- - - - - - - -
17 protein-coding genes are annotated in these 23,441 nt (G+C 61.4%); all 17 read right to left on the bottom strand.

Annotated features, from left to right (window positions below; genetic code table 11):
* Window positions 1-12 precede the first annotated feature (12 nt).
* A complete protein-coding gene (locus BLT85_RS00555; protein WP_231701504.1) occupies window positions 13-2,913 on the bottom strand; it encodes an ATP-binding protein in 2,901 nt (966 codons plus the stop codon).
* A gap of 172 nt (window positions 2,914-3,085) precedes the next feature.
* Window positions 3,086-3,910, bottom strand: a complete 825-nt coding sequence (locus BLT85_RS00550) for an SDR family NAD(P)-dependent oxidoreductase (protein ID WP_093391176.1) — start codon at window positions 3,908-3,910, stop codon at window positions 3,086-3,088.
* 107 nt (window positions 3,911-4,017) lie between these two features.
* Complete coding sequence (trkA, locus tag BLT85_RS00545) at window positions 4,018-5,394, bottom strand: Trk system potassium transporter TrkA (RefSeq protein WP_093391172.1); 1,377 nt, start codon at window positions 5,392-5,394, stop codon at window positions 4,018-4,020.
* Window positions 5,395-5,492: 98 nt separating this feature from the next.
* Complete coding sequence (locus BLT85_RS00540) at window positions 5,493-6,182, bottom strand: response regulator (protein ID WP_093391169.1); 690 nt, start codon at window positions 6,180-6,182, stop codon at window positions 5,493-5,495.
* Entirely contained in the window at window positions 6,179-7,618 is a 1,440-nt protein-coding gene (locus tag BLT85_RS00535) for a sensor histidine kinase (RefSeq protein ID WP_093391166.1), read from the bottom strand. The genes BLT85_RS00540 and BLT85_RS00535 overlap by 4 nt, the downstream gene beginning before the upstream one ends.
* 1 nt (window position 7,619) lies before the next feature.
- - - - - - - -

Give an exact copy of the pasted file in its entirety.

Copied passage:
17 protein-coding genes are annotated in these 23,441 nt (G+C 61.4%); all 17 read right to left on the bottom strand.

Annotated features, from left to right (window positions below; genetic code table 11):
* Window positions 1-12 precede the first annotated feature (12 nt).
* A complete protein-coding gene (locus BLT85_RS00555; protein WP_231701504.1) occupies window positions 13-2,913 on the bottom strand; it encodes an ATP-binding protein in 2,901 nt (966 codons plus the stop codon).
* A gap of 172 nt (window positions 2,914-3,085) precedes the next feature.
* Window positions 3,086-3,910, bottom strand: a complete 825-nt coding sequence (locus BLT85_RS00550) for an SDR family NAD(P)-dependent oxidoreductase (protein ID WP_093391176.1) — start codon at window positions 3,908-3,910, stop codon at window positions 3,086-3,088.
* 107 nt (window positions 3,911-4,017) lie between these two features.
* Complete coding sequence (trkA, locus tag BLT85_RS00545) at window positions 4,018-5,394, bottom strand: Trk system potassium transporter TrkA (RefSeq protein WP_093391172.1); 1,377 nt, start codon at window positions 5,392-5,394, stop codon at window positions 4,018-4,020.
* Window positions 5,395-5,492: 98 nt separating this feature from the next.
* Complete coding sequence (locus BLT85_RS00540) at window positions 5,493-6,182, bottom strand: response regulator (protein ID WP_093391169.1); 690 nt, start codon at window positions 6,180-6,182, stop codon at window positions 5,493-5,495.
* Entirely contained in the window at window positions 6,179-7,618 is a 1,440-nt protein-coding gene (locus tag BLT85_RS00535) for a sensor histidine kinase (RefSeq protein ID WP_093391166.1), read from the bottom strand. The genes BLT85_RS00540 and BLT85_RS00535 overlap by 4 nt, the downstream gene beginning before the upstream one ends.
* 1 nt (window position 7,619) lies before the next feature.